Friday, May 6, 2016

Kick: The True Story of JFK's Sister and the Heir to Chatsworth by Paula Byrne

Rating: ★ ★ ★ ★ ☆
Obtained from: Edelweiss
Read: April 22, 2016

Filled with a wealth of revealing new material and insight, the biography of the vivacious, unconventional—and nearly forgotten—young Kennedy sister who charmed American society and the English aristocracy, and would break with her family for love. Encouraged to be “winners” from a young age, Rose and Joe Kennedy’s children were the embodiment of ambitious, wholesome Americanism. Yet even within this ebullient group of overachievers, the fourth Kennedy child, the irrepressible Kathleen, stood out. Lively, charismatic, extremely clever, and blessed with graceful athleticism and a sunny disposition, the alluring socialite fondly known as Kick was a firecracker who effortlessly made friends and stole hearts. Moving across the Atlantic when her father was appointed as the ambassador to Great Britain in 1938, Kick—the “nicest Kennedy”—quickly became the family’s star. Despite making little effort to fit into British high society, she charmed everyone from the beau monde to Fleet Street with her unconventional attitude and easygoing humor. Growing increasingly independent, Kick would also shock and alienate her devout family by falling in love and marrying the scion of a virulently anti-Catholic family— William Cavendish, the heir apparent of the Duke of Devonshire and Chatsworth. But the marriage would last only a few months; Billy was killed in combat in 1944, just four years before Kick’s own unexpected death in an airplane crash at twenty-eight. Paula Byrne recounts this remarkable young woman’s life in detail as never before, from her work at the Washington Times-Herald and volunteerism for the Red Cross in wartime England; to her love of politics and astute, opinionated observations; to her decision to renounce her faith for the man she loved. Sympathetic and compelling, Kick shines a spotlight on this feisty and unique Kennedy long relegated to the shadows of her legendary family’s history.

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Kathleen Kennedy at her wedding to the
Marquess of Hartington, 1944
I've been to Dealey Plaza and toured The Sixth Floor Museum, but my most interesting experience with Kennedy family history took place in a quiet English cemetery. I was visiting my cousins and we'd pulled over to discuss where to go after walking the grounds at Chatsworth. My sister and I weren't part of the conversation, so while the powers that be worked out a game plan, we opted to take a closer look at a nearby church. As we approached the building, we noted a small sign addressed to American visitors and naturally felt obligated to play our part. We followed the directions to a weather beaten headstone and commemorative plaque. Someone had left a blue bouquet of flowers above the memorial marker honoring President John F. Kennedy's visit, but the grave is what caught my eye and I spent the next evening looking up everything I could find on Kathleen.

Unfortunately for me, there weren't many options. Kathleen Kennedy: Her Life and Times by Lynne McTaggart was the only biography I could find, but reviews indicated Black Diamonds: The Rise and Fall of an English Dynasty by Catherine Bailey had some good information as well. A fictional piece, That Kennedy Girl by Robert DeMaria also existed, but not one of these titles satisfied my curiosity regarding Kick's romance with William Cavendish, Marquess of Hartington. I wanted more insight, but the opportunity didn't arise until 2016 when I landed an ARC of Paula Byrne's Kick: The True Story of JFK's Sister and the Heir to Chatsworth.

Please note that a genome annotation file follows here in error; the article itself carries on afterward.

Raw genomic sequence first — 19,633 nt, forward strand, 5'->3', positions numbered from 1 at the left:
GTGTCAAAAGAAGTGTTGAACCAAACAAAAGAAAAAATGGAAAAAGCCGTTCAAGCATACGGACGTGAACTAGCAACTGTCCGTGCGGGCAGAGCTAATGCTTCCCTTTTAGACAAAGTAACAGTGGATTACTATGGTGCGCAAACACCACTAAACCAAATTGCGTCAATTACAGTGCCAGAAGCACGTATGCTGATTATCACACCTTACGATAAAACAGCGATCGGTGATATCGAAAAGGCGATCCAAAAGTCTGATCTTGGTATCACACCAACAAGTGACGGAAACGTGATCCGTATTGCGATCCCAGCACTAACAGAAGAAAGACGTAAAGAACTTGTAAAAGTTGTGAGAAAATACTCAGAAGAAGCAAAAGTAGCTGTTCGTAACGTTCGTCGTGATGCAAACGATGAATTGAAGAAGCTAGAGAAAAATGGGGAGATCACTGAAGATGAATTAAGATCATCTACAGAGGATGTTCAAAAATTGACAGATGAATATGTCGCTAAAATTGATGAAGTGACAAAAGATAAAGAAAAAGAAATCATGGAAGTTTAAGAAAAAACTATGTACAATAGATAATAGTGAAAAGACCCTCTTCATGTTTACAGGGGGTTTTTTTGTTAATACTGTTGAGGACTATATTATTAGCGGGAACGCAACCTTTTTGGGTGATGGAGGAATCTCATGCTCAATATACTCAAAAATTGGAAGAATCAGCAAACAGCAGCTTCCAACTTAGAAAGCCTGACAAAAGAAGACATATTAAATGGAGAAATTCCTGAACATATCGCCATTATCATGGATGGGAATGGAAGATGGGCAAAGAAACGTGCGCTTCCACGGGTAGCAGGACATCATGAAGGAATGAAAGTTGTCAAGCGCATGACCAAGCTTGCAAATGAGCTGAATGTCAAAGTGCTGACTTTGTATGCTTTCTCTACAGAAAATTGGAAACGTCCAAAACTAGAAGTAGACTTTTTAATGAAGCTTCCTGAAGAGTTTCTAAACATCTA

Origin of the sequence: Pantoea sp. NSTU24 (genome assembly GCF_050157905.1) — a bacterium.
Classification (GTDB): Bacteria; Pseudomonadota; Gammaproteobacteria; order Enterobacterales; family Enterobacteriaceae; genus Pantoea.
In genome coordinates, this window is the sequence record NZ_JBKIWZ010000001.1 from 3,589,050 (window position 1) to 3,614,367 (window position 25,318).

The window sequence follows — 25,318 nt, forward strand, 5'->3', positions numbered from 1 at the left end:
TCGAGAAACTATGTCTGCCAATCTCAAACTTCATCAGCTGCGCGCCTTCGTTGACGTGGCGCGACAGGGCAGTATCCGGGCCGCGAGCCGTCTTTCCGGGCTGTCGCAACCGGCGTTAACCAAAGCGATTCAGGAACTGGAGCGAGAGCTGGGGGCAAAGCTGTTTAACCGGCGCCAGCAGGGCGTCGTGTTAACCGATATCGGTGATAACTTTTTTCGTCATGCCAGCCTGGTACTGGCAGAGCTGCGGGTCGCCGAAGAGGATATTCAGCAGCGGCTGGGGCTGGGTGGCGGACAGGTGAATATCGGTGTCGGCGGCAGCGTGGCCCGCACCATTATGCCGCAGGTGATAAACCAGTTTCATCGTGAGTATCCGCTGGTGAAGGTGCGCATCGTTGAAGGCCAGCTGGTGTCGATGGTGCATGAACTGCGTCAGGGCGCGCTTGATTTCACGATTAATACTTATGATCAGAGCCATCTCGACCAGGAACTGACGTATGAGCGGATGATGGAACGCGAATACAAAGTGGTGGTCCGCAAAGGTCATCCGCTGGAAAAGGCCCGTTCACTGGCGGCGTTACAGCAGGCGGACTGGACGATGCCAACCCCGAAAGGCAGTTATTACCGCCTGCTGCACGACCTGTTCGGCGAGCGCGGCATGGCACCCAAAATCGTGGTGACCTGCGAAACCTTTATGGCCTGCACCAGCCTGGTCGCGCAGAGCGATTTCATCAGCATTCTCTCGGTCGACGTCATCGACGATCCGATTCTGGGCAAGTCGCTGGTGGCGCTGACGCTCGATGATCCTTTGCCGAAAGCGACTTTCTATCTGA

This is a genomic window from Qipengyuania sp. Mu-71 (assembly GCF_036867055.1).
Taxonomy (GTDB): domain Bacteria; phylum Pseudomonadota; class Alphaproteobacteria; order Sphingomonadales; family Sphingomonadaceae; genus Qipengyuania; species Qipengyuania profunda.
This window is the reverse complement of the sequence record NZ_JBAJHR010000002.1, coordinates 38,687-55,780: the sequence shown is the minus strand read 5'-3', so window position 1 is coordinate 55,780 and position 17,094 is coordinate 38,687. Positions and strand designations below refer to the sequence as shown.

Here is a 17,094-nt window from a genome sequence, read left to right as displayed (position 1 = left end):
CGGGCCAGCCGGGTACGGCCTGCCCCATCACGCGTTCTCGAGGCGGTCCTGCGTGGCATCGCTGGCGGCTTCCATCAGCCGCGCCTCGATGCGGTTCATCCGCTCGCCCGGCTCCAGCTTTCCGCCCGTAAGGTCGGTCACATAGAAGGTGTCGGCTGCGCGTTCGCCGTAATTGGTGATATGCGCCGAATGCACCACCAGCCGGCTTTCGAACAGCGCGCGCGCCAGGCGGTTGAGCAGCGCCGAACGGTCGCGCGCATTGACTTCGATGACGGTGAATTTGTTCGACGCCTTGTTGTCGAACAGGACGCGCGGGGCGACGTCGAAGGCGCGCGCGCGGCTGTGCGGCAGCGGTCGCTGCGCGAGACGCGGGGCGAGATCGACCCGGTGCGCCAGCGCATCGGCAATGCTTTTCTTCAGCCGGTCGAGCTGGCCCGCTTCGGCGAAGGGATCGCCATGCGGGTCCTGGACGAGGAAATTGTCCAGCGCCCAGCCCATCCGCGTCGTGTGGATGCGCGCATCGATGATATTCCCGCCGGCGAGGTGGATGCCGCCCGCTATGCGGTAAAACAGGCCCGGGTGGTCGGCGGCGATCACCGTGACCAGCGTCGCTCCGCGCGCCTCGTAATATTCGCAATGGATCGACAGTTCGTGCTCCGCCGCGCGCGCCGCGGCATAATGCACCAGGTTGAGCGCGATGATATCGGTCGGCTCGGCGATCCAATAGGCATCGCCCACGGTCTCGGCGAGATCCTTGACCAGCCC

Looking back on the book, I can't say that much of the material was new to me, but it was detailed and easy to follow. Structurally I was somewhat confused and more than a little miffed, but that is what it is. The title indicated the book would be about Kick and her relationship with William, but he doesn't make an appearance until page 82. The first third of the book struck me as stock material one could find in any Kennedy family biography as it was dedicated entirely to Kick’s parents and her life before Billy. This begged the question, was Byrne writing about Kick and Billy as the title suggested or is this really Kick's story with footnotes on her famous family as indicated by the cover image which inexplicably features Kick and Jack.

I resigned myself to the latter, but even that didn't pan out. Kick's childhood and youth were dragged out over several chapters, but Byrne pulled a 180 and lumped the last four years of her life into a paltry fifteen pages. The only rationale for this is that Byrne didn't want to feature Kick's subsequent relationship with Peter Wentworth-Fitzwilliam, 8th Earl Fitzwilliam too highly in a book that was supposed to be about her romance with Billy, but that line of thought brought me straight back to my original quandary. Was Byrne writing about Kick and Billy or was she writing about Kick? If the latter, why offer a byline about Chatsworth's heir in the title and why omit intricate detailing of her life after his death?

At the end of the day, Kick: The True Story of JFK's Sister and the Heir to Chatsworth is not a bad biography, but its structure wasn't flawless. I'm not sure how it compares to Kick Kennedy: The Charmed Life and Tragic Death of the Favorite Kennedy Daughter by Barbara Leaming which also released in 2016, but it does offer a significant amount of insight to Kick's life in England and I would definitely recommend it to Kennedy enthusiasts.

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Kick wrote to the Dowager Duchess, Billy’s grandmother, telling her that it was her duty to be strong and brave, and that if men like Billy found ‘the courage to die so one must have the courage to live’.
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